Things to watch: INVITING TARGET: At midweek, coach Andy Reid announced that he was going back to Dimitri Patterson at RC. “He’s a mess,” an executive in personnel for a recent Eagles opponent said. “Lot of breakdowns. Just lacks speed. Can’t recover. Best underneath in zones. He’s a liability on an island. Plays very soft. When they’re in single high coverage he gives up a lot of underneath routes. He will bite on double moves.” “He is quick to support the run and he has four interceptions,” a scout said. “If you were playing a true Cover 2 where you jam the receiver and support the run and he has a short zone, he’d be a productive starter. But athletically, at the top of routes, he doesn’t match up with elite speed.” ON THE OTHER SIDE: LC Asante Samuel, 30, is one of the most dynamic interceptors in the NFL. “Plays the game kind of his own way,” one scout said. “The only reason he lets go of his man is if he sees something and knows where the quarterback is throwing the ball. He guesses right 8½ times out of 10.” Samuel has seven picks this season. “He baits quarterbacks,” another scout said. “He plays with big cushion, then will jump it. Very good anticipation. Great ball skills. Doesn’t have great speed, but he is so instinctive. He’s got great mirror skills. He’s just not a physical guy. In the run game, he doesn’t want any part of it.” THE MAIN COURSE: Can Michael Vick be contained? “He’s been stopped.?.?.?by the Vikings,” one scout said. “He should have thrown five picks against them. They dropped three. You hit him early, get him thinking, get him looking at the rush, force him into negative plays. He should be (healthy), but if you start hitting him, who knows? I think he’s banged up pretty good. I think he’s lost a little confidence. You’ve got to pressure him from different angles and you have to disguise. The Eagles are going to have that (slot blitzes) blocked. You’ve got to change it up a little bit. I’m sure Capers knows that.” Added another scout: “I don’t think he sees the blitzes quick or reads coverages fast. I know he’s gotten better and Andy’s done a good job. Vick is banged up already. I think the Packers can get after him.” Offered a third personnel man: “(Dom) Capers can contain him, but it might take an extra person to do it. Now you’ve got to worry about the hole you leave in your zone or man coverage on the tight end. Or the back chipping and getting out and creating big plays. You’ve got to match him athletically on the edge and you’ve got to be disciplined. The difference now is he can make a lot of throws that he didn’t make before.” SPEED DEMON: WR DeSean Jackson didn’t do much of anything in the opener against Sam Shields and Tramon Williams, who played one of his best games. “Tramon Williams doesn’t run as well as he does,” one scout said. “Neither does (Charles) Woodson. They can attempt to be physical, but sometimes you’re going to reach and miss.” Another scout was asked if he’d take Jackson or Greg Jennings. “If you need a big clutch throw inside, Greg Jennings will make a play. Jackson can catch it deep.” Added a third scout: “He’s the most explosive and fastest big-play guy. He is big time. You need to be physical with him.” CHANGING OF THE GUARD: The Eagles suffered a tragic loss before the 2009 season when Jim Johnson, their defensive coordinator, died of cancer. He was replaced by Sean McDermott, one of his assistants for nine years. They’ve got young guys on defense and they’re all little. The safeties are little. (Kurt) Coleman is corner size. Samuel is little. The (linebackers) are little. (Mike) Patterson’s little.”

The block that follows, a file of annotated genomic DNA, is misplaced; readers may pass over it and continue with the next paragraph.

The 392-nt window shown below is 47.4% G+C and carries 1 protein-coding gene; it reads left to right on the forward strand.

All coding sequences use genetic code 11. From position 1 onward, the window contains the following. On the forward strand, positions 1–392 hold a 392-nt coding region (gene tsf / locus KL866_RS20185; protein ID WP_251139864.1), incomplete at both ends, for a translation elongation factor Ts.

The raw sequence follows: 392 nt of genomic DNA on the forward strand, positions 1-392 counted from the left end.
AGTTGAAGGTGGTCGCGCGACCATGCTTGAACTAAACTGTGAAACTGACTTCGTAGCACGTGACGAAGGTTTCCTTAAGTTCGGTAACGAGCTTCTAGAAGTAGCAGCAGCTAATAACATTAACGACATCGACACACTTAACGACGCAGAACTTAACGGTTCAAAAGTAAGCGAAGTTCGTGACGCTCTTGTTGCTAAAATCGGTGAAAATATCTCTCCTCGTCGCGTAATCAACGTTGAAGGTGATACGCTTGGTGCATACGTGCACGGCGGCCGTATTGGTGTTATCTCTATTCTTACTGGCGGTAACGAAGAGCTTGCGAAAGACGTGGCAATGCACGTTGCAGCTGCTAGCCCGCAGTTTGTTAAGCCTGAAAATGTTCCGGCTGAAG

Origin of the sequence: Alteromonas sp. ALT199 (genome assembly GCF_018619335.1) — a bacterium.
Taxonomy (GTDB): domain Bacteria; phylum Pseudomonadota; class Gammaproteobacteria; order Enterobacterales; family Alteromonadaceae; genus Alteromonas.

Keys and game plan: KEYS–QB Michael Vick took a beating the final month of the season as defenses became more aggressive and the Eagles struggled in blitz pickup. That’s a major concern against the Packers, who racked up 47 sacks. Philadelphia combats pressure with a plethora of screen passes and the mobile Vick should be closer to full strength. However, he did turn the ball over eight times in his last five starts and the Packers enter with a plus-10 turnover margin. Rodgers won’t be facing the same defense that held him to a 73.1 passer rating to open the season. The Eagles have suffered injuries at linebacker and in the secondary, where CB Dimitri Patterson has been a popular target of late and FS Nate Allen was lost for the season and replaced by fellow rookie Kurt Coleman, who lacks Allen’s range. Rodgers tends to carve up blitzes and the Eagles don’t generate much pressure with just their front four, but Green Bay has to guard against becoming too one-dimensional as Philadelphia finished the regular season with 34 takeaways. GAME PLAN— Unlike the season-opening meeting between the teams in Philadelphia, Packers defensive coordinator Dom Capers will have a plan in place to counter daring quarterback Vick. Containment off the edges will be imperative if Capers blitzes liberally to thwart Vick, who ran for 103 yards and passed for 175 in the Week 1 game, on bootlegs and trying to extend plays with his feet. Powerful back McCoy, who had only seven carries but gained 35 yards in the opener, also is a focal point for the defense. The Packers were mostly solid in coverage the last time around against the dynamic receiving duo of DeSean Jacksonand Jeremy Maclin, who had a combined eight catches for 68 yards and a touchdown. The rematch with the Eagles calls to mind that the Packers lost workhorse halfback Ryan Grant to a season-ending ankle injury in the second quarter of the season lid-lifter. Brandon Jackson had some success as Grant’s replacement and carried the football 18 times for 63 yards. Getting a high volume of rushing attempts is the stated goal, but coach Mike McCarthy invariably will stick with the bread-and-butter passing game against Philadelphia’s pressure-based, gambling defense. The Eagles’ propensity for playing off coverage can be exploited with quick throws from Aaron Rodgers and short to intermediate pass patterns by the receivers.
Rodgers, it’s goal to go in playoff game against the Eagles: It certainly wasn’t a bad season for Rodgers, who again placed himself among the elite quarterbacks in the NFL from a statistical standpoint. But Rodgers wanted more. “With the way I prepared and the way I took care of my body in the offseason,” Rodgers said during a candid self-assessment earlier this week, “I guess I was looking for a slightly bigger jump.” Rodgers completed 65.7 percent of his passes for 3,922 yards with 28 touchdowns and 11 interceptions for an NFC-leading passer rating of 101.2. While his numbers in some categories were down slightly from the previous season, Rodgers set the bar pretty high pretty high in 2009 with 4,434 yards and 30 touchdowns to just seven interceptions and a passer rating of 103.2 in 16 starts, one more than he had this season. But Rodgers felt there was too much inconsistency during a season in which the Packers overcame injuries to finish 10-6 in the regular season and make the NFC playoffs as a wild card. Packers coach Mike McCarthy echoed that assessment earlier in the week when he said Rodgers’ season was in line with that of an up-and-down offense. McCarthy, whose background is in offense, admitted earlier this week he believes defense wins championships. He also acknowledged it doesn’t hurt to have a great quarterback. It’s too early to call Rodgers great, but the potential for greatness is clearly there. If he has more to give, now would be a good time. Because for everything Rodgers has done in his first 48 starts since being handed the keys to McCarthy’s offense at the beginning of the 2008 season — he’s passed for 12,394 yards with 86 touchdowns and 31 interceptions in that span — the one thing missing from Rodgers’ resume is success in the postseason. He’ll have the opportunity to change that when the Packers face the Philadelphia Eagles (10-6) in an NFC playoff game at Lincoln Financial Field. “I think the greatest quarterbacks are remembered for winning big games, but it’s not all about the quarterback,” Rodgers said. “Great teams win games, and then the quarterbacks on those great teams are often remembered as being great quarterbacks. “We want to win. Every time we take the field we want to win. It’s important to win. That’s why we play the game. And eventually, if you want to be remembered as a great player, you’ve got to win in the playoffs.”